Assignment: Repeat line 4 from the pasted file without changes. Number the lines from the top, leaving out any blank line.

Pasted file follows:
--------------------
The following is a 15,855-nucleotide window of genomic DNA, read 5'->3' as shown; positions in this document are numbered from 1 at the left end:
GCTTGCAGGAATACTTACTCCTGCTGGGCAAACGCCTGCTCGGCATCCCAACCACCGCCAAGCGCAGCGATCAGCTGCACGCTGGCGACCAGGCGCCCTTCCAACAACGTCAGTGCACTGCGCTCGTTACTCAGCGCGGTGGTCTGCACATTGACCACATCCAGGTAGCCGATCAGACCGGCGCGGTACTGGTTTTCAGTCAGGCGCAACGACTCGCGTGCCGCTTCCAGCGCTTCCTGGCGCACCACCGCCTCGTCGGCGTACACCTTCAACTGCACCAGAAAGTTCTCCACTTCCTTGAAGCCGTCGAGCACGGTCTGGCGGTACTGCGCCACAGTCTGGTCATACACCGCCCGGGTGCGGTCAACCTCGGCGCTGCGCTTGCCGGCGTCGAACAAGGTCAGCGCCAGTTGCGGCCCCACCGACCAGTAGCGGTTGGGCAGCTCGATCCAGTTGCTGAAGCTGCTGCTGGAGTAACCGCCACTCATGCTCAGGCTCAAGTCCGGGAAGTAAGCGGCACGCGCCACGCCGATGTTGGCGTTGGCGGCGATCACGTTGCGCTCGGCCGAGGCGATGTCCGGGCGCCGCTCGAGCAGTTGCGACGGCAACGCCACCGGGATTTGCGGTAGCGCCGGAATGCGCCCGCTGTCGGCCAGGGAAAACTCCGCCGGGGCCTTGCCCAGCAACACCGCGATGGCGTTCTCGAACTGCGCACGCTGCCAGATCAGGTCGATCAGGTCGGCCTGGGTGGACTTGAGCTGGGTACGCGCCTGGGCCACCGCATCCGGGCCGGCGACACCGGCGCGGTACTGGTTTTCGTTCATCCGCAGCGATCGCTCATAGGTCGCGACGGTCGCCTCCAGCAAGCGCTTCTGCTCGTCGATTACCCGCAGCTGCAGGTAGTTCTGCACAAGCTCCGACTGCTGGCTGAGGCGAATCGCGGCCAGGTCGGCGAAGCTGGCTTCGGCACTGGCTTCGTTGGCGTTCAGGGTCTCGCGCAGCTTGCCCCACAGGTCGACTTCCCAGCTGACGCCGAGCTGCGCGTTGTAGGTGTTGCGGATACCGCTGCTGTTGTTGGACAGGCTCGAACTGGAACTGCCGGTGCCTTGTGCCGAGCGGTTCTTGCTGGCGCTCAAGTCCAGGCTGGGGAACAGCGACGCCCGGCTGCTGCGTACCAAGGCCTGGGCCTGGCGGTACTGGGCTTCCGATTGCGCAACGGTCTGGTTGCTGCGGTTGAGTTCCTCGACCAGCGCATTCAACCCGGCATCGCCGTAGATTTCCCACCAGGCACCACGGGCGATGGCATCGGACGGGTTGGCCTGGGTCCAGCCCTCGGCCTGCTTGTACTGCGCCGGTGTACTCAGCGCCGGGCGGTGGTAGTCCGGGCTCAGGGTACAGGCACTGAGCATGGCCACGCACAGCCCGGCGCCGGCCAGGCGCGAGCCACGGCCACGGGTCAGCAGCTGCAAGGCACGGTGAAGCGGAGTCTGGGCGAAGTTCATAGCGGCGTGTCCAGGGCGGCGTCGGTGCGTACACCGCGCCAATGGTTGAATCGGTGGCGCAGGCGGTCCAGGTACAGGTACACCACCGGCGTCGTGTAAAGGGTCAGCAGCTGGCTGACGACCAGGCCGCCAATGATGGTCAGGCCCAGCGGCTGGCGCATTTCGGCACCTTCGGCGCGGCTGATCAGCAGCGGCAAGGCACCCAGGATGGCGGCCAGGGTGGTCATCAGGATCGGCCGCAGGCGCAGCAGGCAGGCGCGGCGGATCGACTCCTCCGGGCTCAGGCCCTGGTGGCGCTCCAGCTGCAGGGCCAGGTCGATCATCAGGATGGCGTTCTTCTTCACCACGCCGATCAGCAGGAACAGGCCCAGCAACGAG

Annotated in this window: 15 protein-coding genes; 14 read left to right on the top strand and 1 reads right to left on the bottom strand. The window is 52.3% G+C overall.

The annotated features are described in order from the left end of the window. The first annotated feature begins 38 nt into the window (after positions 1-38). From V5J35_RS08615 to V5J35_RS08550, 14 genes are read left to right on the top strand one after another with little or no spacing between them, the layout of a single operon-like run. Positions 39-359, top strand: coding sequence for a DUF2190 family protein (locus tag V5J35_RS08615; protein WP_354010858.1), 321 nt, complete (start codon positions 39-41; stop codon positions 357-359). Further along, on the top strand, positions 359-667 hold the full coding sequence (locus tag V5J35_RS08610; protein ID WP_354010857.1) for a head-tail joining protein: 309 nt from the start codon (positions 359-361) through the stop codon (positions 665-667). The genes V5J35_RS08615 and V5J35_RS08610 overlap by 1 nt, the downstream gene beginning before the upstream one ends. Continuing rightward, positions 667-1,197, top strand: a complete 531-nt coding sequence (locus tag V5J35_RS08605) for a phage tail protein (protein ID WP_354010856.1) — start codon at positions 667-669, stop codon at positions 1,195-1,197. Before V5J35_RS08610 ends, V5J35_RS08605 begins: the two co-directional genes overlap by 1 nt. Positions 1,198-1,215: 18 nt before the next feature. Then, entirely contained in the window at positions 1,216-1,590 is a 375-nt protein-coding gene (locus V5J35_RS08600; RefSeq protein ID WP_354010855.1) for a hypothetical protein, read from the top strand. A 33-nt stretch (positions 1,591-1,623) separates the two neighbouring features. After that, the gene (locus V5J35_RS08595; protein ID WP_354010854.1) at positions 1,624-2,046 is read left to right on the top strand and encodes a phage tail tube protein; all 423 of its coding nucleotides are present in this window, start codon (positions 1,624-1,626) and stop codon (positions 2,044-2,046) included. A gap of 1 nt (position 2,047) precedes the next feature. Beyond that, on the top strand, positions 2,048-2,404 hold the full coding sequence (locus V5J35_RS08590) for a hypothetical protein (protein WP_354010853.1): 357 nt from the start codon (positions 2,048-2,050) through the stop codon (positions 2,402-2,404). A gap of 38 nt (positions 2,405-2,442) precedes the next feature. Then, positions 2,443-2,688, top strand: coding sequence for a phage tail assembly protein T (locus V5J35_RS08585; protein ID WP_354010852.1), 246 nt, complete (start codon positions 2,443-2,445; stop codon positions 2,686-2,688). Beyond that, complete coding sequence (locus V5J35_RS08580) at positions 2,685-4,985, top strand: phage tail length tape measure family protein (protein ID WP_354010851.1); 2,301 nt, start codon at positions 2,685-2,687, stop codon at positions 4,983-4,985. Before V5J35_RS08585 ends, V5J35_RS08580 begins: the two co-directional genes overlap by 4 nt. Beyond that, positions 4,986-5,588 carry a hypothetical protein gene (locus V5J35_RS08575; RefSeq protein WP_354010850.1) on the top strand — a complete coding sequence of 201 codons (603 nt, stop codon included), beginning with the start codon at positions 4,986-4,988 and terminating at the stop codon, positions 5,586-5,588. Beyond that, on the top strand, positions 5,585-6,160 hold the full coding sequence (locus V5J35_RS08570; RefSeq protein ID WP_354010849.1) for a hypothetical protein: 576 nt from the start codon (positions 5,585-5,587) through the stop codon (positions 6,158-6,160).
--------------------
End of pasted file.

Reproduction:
The annotated features are described in order from the left end of the window. The first annotated feature begins 38 nt into the window (after positions 1-38). From V5J35_RS08615 to V5J35_RS08550, 14 genes are read left to right on the top strand one after another with little or no spacing between them, the layout of a single operon-like run. Positions 39-359, top strand: coding sequence for a DUF2190 family protein (locus tag V5J35_RS08615; protein WP_354010858.1), 321 nt, complete (start codon positions 39-41; stop codon positions 357-359). Further along, on the top strand, positions 359-667 hold the full coding sequence (locus tag V5J35_RS08610; protein ID WP_354010857.1) for a head-tail joining protein: 309 nt from the start codon (positions 359-361) through the stop codon (positions 665-667). The genes V5J35_RS08615 and V5J35_RS08610 overlap by 1 nt, the downstream gene beginning before the upstream one ends. Continuing rightward, positions 667-1,197, top strand: a complete 531-nt coding sequence (locus tag V5J35_RS08605) for a phage tail protein (protein ID WP_354010856.1) — start codon at positions 667-669, stop codon at positions 1,195-1,197. Before V5J35_RS08610 ends, V5J35_RS08605 begins: the two co-directional genes overlap by 1 nt. Positions 1,198-1,215: 18 nt before the next feature. Then, entirely contained in the window at positions 1,216-1,590 is a 375-nt protein-coding gene (locus V5J35_RS08600; RefSeq protein ID WP_354010855.1) for a hypothetical protein, read from the top strand. A 33-nt stretch (positions 1,591-1,623) separates the two neighbouring features. After that, the gene (locus V5J35_RS08595; protein ID WP_354010854.1) at positions 1,624-2,046 is read left to right on the top strand and encodes a phage tail tube protein; all 423 of its coding nucleotides are present in this window, start codon (positions 1,624-1,626) and stop codon (positions 2,044-2,046) included. A gap of 1 nt (position 2,047) precedes the next feature. Beyond that, on the top strand, positions 2,048-2,404 hold the full coding sequence (locus V5J35_RS08590) for a hypothetical protein (protein WP_354010853.1): 357 nt from the start codon (positions 2,048-2,050) through the stop codon (positions 2,402-2,404). A gap of 38 nt (positions 2,405-2,442) precedes the next feature. Then, positions 2,443-2,688, top strand: coding sequence for a phage tail assembly protein T (locus V5J35_RS08585; protein ID WP_354010852.1), 246 nt, complete (start codon positions 2,443-2,445; stop codon positions 2,686-2,688). Beyond that, complete coding sequence (locus V5J35_RS08580) at positions 2,685-4,985, top strand: phage tail length tape measure family protein (protein ID WP_354010851.1); 2,301 nt, start codon at positions 2,685-2,687, stop codon at positions 4,983-4,985. Before V5J35_RS08585 ends, V5J35_RS08580 begins: the two co-directional genes overlap by 4 nt. Beyond that, positions 4,986-5,588 carry a hypothetical protein gene (locus V5J35_RS08575; RefSeq protein WP_354010850.1) on the top strand — a complete coding sequence of 201 codons (603 nt, stop codon included), beginning with the start codon at positions 4,986-4,988 and terminating at the stop codon, positions 5,586-5,588. Beyond that, on the top strand, positions 5,585-6,160 hold the full coding sequence (locus V5J35_RS08570; RefSeq protein ID WP_354010849.1) for a hypothetical protein: 576 nt from the start codon (positions 5,585-5,587) through the stop codon (positions 6,158-6,160).